The show starred Hancock as “Anthony Aloysius St John Hancock”, living in the shabby “23 Railway Cuttings” in East Cheam. Most episodes portrayed his everyday life as a struggling comedian with aspirations toward straight acting. One famous episode ‘Sunday Afternoon” has been described as “Brechtian’ in the scope of the delivery of the comedic lines written by Galton and Simpson about boredom on a Sunday afternoon in East Cheam.

The original French text of ‘Waiting for Godot” by Samuel Beckett was composed between October 1948 and January 1949. Comparisons have been made between the script of “Sunday Afternoon’ performed by Tony Hancock with the suggestion that Galton and Simpson were giving more than a comedic nod to the playwright, Samuel Beckett, in their script.

At the time, as Lynda recalls, it seems likely that Tony Hancock was ‘resting;’ in some way with his visits to the Bay Hotel in Pevensey Bay.

Perhaps it was the case that the pressures on him as such a star at this point in his life, and the speed with which this recognition was reached on a national and international basis was acute.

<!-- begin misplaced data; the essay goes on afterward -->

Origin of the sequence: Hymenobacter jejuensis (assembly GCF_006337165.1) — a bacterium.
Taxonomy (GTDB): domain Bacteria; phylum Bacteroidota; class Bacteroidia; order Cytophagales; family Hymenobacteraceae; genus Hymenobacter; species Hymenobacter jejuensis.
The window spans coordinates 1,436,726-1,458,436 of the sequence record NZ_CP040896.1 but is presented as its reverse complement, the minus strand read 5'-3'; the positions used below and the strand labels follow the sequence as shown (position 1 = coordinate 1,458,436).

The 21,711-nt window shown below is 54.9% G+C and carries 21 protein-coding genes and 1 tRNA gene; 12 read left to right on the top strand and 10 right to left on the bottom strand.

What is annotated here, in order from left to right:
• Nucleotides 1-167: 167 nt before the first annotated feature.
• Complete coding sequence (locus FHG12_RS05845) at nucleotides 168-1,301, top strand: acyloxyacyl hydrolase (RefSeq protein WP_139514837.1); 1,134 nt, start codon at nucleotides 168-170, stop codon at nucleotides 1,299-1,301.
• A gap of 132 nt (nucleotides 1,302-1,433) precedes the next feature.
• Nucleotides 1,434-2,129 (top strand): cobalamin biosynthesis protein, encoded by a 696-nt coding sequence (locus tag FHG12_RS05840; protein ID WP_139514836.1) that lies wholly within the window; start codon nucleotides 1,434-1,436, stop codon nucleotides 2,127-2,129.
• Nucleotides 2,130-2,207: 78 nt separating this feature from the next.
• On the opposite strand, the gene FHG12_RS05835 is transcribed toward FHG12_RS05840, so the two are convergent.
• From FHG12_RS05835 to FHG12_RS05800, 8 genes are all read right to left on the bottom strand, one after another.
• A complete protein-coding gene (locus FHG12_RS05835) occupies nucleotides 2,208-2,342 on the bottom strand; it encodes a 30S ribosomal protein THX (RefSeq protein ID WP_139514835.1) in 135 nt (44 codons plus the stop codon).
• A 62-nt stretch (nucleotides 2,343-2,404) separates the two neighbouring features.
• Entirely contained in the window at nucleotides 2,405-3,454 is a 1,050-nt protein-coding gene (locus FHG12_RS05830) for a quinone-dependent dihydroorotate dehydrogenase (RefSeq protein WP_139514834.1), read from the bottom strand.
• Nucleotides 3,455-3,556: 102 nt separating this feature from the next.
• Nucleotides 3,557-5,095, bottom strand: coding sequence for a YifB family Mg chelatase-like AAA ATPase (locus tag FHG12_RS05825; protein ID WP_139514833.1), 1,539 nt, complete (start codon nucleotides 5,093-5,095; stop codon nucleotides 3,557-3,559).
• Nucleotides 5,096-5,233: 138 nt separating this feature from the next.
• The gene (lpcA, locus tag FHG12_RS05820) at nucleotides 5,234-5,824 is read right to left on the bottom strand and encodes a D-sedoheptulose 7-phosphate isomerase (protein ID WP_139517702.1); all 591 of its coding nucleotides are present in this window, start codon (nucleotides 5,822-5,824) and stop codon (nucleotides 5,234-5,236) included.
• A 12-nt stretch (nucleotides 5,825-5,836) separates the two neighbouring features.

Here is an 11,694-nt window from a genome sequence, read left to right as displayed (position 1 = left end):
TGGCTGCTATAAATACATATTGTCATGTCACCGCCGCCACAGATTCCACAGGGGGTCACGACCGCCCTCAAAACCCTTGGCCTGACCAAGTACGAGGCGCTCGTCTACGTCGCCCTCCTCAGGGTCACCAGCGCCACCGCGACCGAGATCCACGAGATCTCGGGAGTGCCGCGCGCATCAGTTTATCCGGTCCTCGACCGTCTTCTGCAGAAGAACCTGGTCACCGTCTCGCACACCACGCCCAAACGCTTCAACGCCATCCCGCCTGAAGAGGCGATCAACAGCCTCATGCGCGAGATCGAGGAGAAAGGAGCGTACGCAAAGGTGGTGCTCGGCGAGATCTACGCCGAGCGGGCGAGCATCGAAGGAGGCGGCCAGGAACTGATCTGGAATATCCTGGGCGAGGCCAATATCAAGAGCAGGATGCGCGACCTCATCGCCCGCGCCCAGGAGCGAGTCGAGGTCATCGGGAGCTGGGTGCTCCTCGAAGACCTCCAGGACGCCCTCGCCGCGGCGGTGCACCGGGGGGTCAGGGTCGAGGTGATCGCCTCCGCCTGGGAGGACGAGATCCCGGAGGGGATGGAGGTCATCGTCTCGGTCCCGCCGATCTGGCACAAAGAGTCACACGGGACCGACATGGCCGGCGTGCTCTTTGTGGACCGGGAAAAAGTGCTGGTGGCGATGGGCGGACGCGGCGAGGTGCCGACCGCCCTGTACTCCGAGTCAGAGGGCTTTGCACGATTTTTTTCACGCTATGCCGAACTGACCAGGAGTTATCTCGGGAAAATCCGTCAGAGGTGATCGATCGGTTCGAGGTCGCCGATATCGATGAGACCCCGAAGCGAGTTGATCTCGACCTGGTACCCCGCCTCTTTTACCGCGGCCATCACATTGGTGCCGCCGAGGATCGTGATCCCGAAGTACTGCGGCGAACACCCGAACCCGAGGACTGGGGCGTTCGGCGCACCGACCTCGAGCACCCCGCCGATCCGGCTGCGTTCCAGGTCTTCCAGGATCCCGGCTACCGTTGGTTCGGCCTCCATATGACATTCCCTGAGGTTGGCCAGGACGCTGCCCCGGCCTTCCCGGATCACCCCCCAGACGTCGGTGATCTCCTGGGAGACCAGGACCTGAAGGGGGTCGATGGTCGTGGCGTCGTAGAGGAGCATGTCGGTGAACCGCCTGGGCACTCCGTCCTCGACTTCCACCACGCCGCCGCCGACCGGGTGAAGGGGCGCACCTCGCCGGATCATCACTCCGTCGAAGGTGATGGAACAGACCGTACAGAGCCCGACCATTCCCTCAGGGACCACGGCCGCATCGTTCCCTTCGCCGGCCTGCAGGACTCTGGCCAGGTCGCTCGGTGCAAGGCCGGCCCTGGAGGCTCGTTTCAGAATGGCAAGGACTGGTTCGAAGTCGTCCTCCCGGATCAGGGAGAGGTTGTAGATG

The view offered by Lynda today, that he was probably utilising the Bay Hotel as a way to get away from everything, seems to fit, particularly since Hancock’s Half Hour began in 1954 and came to be such a huge success.

Hancock committed suicide, by overdose, in Sydney, in June 1968. He was found dead in his flat with an empty vodka bottle and a scattering of amylo-barbitone tablets.

In one of his suicide notes, he wrote: “Things just seemed to go too wrong too many times”. His ashes were brought back to England by satirist Willie Rushton, and were buried in St. Dunstan’s Church in Cranford, west London.

Spike Milligan offered the wry comment in 1989: “Very difficult man to get on with. He used to drink excessively. You felt sorry for him. He ended up on his own. I thought, he’s got rid of everybody else, he’s going to get rid of himself and he did.”

The work of Tony Hancock, along with the scripts of Galton and Simpson are now seen as being at the pinnacle of British comedy. In a 2002 poll, BBC radio listeners voted Hancock their favourite British comedian.